In addressing Ntaganda’s argument in grounds seven through twelve, that the Trial Chamber failed to properly assess alleged mitigating factors, the Prosecutor asserts that the Ntaganda simply disagrees with the Court’s fair evaluation and rejection of these circumstances.  The Prosecutor stated that the Court correctly considered Ntaganda’s alleged acts of protecting civilians from attacks, saving the lives of enemy soldiers, and contributing to the reconciliation with the Lendu community, among others, however they did not carry enough weight to impact his sentence.  This difference of opinion does not indicate a failure to consider the circumstances properly.

As for grounds five and six, that the Court erred in applying some aggravating circumstances, the Prosecutor argued that Ntaganda misapplied the relevant provisions of the Rome Statute.  While Ntaganda asserted that the Court considered an improper aggravating circumstance in ground 5, the Prosecutor stated that the elements of the uncharged crime allow for it to be considered as an aggravating circumstance.  In ground 6, which Ntaganda accused the court of “double-counting” some factors the Prosecutor argued that Ntaganda failed to understand the “two-step” process the Court uses for sentencing established by article 78(3).

While grounds one through four and seven through twelve are likely based on matters which were at the discretion of the trial court, and therefore likely to be upheld on appeal, the arguments in grounds five and six present reasonably more nuanced legal issues. Particularly interesting is the Court’s “two-step” process for sentencing, in which the individual sentences for each crime is calculated before the appropriate joint sentence is determined.  While sentences are calculated two times using this process, aggravating factors are not “double-counted,” for each sentence.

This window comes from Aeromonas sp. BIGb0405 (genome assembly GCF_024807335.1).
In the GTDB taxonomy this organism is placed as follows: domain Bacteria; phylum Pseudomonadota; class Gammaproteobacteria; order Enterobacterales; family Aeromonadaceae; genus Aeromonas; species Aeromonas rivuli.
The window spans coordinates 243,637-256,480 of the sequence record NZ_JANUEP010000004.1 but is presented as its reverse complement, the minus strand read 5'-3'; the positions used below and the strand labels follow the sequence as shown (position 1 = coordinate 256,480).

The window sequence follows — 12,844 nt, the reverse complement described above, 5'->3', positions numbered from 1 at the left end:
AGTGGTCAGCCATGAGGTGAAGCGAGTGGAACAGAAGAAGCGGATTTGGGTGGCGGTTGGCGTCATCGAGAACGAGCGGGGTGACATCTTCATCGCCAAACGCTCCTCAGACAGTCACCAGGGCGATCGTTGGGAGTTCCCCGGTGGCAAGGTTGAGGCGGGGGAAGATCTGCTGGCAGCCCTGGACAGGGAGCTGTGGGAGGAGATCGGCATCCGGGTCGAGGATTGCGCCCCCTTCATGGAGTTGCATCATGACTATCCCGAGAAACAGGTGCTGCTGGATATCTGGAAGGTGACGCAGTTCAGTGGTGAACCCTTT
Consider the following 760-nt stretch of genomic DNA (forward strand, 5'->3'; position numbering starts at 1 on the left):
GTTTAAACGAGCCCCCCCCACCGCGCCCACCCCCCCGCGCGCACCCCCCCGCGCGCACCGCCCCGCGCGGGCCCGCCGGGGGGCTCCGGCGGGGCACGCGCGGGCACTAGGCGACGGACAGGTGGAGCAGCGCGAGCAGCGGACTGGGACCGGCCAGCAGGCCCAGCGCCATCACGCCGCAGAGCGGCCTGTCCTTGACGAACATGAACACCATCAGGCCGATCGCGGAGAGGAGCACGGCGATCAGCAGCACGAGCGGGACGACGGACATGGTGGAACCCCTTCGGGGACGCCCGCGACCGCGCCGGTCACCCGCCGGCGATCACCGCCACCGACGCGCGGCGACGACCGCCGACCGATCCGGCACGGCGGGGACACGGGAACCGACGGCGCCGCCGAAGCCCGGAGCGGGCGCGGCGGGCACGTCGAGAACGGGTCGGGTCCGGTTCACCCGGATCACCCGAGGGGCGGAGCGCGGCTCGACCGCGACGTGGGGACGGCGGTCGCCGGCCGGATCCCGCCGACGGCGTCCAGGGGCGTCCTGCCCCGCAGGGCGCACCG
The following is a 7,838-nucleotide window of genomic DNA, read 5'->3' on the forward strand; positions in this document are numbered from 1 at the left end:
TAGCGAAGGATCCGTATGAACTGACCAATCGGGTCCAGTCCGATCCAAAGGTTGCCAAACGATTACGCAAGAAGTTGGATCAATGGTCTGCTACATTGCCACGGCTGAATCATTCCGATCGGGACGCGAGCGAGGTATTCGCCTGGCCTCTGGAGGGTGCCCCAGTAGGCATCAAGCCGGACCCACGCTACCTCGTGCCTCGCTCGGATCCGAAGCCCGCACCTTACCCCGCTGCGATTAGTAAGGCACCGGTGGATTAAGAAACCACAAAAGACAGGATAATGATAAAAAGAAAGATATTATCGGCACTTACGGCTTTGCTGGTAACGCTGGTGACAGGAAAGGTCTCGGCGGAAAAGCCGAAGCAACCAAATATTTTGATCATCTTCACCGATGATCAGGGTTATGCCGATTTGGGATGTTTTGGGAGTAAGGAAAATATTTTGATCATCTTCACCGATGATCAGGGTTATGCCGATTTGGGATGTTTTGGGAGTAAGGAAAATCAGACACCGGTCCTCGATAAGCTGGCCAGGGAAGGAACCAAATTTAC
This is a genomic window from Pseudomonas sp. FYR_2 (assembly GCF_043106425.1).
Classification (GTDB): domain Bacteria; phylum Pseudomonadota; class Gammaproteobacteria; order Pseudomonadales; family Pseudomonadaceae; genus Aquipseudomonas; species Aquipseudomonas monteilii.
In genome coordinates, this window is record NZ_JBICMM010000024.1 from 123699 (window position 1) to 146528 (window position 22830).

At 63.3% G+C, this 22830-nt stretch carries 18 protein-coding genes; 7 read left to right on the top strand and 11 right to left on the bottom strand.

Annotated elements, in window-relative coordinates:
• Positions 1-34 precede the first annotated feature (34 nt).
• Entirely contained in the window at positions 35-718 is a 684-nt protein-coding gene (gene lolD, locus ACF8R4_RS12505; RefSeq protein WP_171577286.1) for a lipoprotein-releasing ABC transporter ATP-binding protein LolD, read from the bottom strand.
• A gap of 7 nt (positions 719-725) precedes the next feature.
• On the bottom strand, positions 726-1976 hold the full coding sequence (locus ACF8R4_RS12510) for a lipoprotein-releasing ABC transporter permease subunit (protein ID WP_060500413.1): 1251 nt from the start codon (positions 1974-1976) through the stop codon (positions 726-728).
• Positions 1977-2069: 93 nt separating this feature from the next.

No scheduling order has been released for the Appeals Hearing of Ntaganda.  Ntaganda also stated to be appealing the judgement of conviction in his notice of appeal, however no brief has been filed yet.

For further information, please see:

International Criminal Court – Prosecution Response to “Sentencing Appeal Brief” – 14 Apr. 2020

International Criminal Court – Case Information Sheet: The Prosecutor v. Bosco Ntaganda – 7 Nov. 2019

ECHR Rules Russia Can Compensate Prisoners for Inadequate Detention Conditions

By: Genna Amick

Journal of Global Rights and Organizations, Associate Articles Editor

MOSCOW, Russia – On April 9, 2020, the European Court of Human Rights (“ECHR”) ruled on the admissibility of six applicants who applied for compensatory damages under Russia’s 2019 Compensation Act.

Entering into force in January 2020, the Compensation Act provides detainees who are held in pre-trial detention facilities with financial compensation if they suffered from inadequate detention conditions that violated national or international standards. Russia adopted the Compensation Act in response to rulings from two earlier cases from the ECHR, which required that Russia take action regarding the inhumane, degrading conditions of their pre-trial detention centers.